Of Syracuse University’s 325 recognized student organizations, the Muslim Students Association (MSA) stands out as exceptionally active. “We have tried to make the college experience as comfortable as possible for all our members, regardless of one’s religious beliefs,” states Azhar Ali, MSA’s president. MSA’s mission is to sup- port Muslims on campus as well as educate the community about Islam. Currently MSA has about forty active members, the majority of whom are Muslims raised in the U.S. Other members include international students, graduate students, and those interested in this faith community.

MSAs exist at most major universities across the country. SU’s chapter appears to have been launched after the first Muslim Chaplain was established in Hendrick’s Chapel in the 1990s. The association’s executive team includes Azhar Ali (President, an Exercise Science major), Ismail Pathan (VP, a Finance and Accounting ma- jor), Haseeba Syed (Secretary, Chemical Engineering masters student), and Moeed Chohan (Treasurer, a Biology major).

MSA is one the most active student organizations on campus. For the Spring 2011 semester alone, its members organized four major events, budgeted by the Student Association, Graduate Student Organization, and the Co-Curricular Fund.

MSA’s sixth annual Fast-a-Thon, held in January, is a staple event for every MSA across the nation. The purpose of the event is to invite non-Muslims to fast with MSA students. Fasters must refrain from eating and drinking from sunrise to sunset, a Muslim tradition during Ramadan. At the same time, MSA solicited donations for the Syracuse Rescue Mission, a local non-profit that serves meals to families in need. Ali states, “While this is a philanthropic event, we’re also educating people about Muslims. Fasting is one of the five pillars of Islam, so this is the essence of what our religion embodies.” This spring, MSA raised $2,400, bringing the six-year total to over $10,000. MSA won the award for Most Outstanding Philanthropy Programming for a Student Organization at SU for the second consecutive year at the “44 Stars of Excellence Gala & Celebration,” sponsored by Macy’s and Bloomingdale’s.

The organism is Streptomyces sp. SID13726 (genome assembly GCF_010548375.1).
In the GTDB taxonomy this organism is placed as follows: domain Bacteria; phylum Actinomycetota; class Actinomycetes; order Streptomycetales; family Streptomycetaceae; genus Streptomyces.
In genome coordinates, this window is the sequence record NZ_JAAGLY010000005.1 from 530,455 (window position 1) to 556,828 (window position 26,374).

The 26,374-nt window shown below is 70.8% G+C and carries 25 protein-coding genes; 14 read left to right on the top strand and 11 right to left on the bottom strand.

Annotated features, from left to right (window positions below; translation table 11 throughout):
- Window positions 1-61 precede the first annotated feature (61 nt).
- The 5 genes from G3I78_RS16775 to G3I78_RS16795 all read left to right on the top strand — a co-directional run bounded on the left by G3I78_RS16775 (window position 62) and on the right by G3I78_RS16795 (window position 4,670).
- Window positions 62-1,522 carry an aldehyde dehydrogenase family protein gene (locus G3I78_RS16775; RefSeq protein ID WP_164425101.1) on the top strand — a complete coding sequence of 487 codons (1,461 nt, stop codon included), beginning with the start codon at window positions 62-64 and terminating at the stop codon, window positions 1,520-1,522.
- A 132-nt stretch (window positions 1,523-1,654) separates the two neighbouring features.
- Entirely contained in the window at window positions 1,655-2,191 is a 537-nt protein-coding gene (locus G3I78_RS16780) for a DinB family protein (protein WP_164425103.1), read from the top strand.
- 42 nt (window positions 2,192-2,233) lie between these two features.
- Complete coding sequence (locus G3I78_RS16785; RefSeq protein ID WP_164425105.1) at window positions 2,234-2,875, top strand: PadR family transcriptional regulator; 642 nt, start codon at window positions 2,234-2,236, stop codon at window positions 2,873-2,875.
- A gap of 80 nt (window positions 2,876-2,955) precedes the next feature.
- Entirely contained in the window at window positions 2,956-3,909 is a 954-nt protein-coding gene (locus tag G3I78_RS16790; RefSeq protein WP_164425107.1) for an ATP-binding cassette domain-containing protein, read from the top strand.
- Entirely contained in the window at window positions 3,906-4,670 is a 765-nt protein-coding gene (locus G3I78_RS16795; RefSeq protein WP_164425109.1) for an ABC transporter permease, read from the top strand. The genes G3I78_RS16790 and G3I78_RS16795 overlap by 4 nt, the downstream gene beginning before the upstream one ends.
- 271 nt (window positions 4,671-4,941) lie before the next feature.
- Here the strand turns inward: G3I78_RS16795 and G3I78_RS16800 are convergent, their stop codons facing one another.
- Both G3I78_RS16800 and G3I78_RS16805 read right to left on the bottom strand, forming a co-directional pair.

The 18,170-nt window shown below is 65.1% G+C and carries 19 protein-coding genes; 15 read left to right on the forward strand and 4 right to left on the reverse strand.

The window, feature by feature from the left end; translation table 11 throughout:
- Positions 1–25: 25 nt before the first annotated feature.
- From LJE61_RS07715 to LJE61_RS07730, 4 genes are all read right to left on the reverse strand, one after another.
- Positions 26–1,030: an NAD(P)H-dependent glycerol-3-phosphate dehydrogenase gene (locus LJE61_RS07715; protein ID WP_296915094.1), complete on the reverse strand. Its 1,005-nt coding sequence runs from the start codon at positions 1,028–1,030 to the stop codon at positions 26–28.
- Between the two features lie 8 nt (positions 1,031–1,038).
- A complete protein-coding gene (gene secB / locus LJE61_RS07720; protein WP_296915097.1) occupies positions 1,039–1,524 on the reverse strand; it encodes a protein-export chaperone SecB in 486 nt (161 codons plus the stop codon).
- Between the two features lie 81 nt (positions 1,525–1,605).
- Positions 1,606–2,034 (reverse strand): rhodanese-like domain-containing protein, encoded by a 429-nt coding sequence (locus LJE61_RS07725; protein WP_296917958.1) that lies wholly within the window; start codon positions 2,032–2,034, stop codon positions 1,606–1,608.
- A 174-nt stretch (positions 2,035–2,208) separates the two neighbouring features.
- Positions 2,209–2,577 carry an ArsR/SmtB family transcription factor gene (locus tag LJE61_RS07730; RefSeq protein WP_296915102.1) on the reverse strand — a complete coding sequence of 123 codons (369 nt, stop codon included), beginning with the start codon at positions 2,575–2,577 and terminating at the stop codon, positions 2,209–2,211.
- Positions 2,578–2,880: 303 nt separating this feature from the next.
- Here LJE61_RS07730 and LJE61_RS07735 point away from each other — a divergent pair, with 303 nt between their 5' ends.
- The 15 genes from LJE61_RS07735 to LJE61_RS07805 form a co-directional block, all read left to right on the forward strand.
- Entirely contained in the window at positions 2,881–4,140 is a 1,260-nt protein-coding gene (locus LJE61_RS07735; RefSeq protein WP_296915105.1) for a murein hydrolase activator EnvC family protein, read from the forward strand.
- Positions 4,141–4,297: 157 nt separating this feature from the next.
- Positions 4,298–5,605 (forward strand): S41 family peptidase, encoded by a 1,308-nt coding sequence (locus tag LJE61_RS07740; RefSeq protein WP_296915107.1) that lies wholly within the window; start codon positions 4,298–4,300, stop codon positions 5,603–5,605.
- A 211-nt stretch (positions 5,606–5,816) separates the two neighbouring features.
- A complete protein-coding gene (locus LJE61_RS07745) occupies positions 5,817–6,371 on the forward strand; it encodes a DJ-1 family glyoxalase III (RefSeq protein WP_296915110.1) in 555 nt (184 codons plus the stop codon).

In February 2011, MSA hosted the event “Islam and the African American Experience” featuring a pre- sentation by Vaheer Ali of Columbia University, who gave a slideshow about how Islam has been rooted in African American culture and American culture generally since the nation’s founding. Some 35% of Muslims in the U.S. are African Americans, indicating the level of diversity that this religious community represents.

In April, MSA hosted a theatrical performance called “Hijabi Monologue,” a Muslim spin-off of The Vagina Monologues. The all-female theater group, based in New York City, offers performances to college cam- puses. The actresses address misconceptions about women in America who wear the headscarf. The event was followed by a Q&A session.

April also included the lecture “Muslims in America – keeping Faith Alive,” presented by Khalid Latif, Executive Director of the Islamic Center at New York University (NYU) and Chaplain for the New York City Police Department (NYPD). Latif spoke about how recent events, such as the proposed Islamic Center at Ground Zero, have fed strong misconceptions of Muslims. The event served to emphasize that people must unite, regardless of their faith, in order to rewrite the narrative about Muslims in America.

MSA had also planned the event “Malcolm X: A Life of Reinvention,” a book presentation by the late Dr. William Manning Marable (Columbia University). Unfortunately, the guest speaker unexpectedly passed away on April 1st due to lung failure. Dr. Marable’s book – which took him 20 years to write – was published on April 4th, and represents a landmark for understanding this memorable but seldom understood Muslim American icon.

For more information on MSA at SU, visit their website at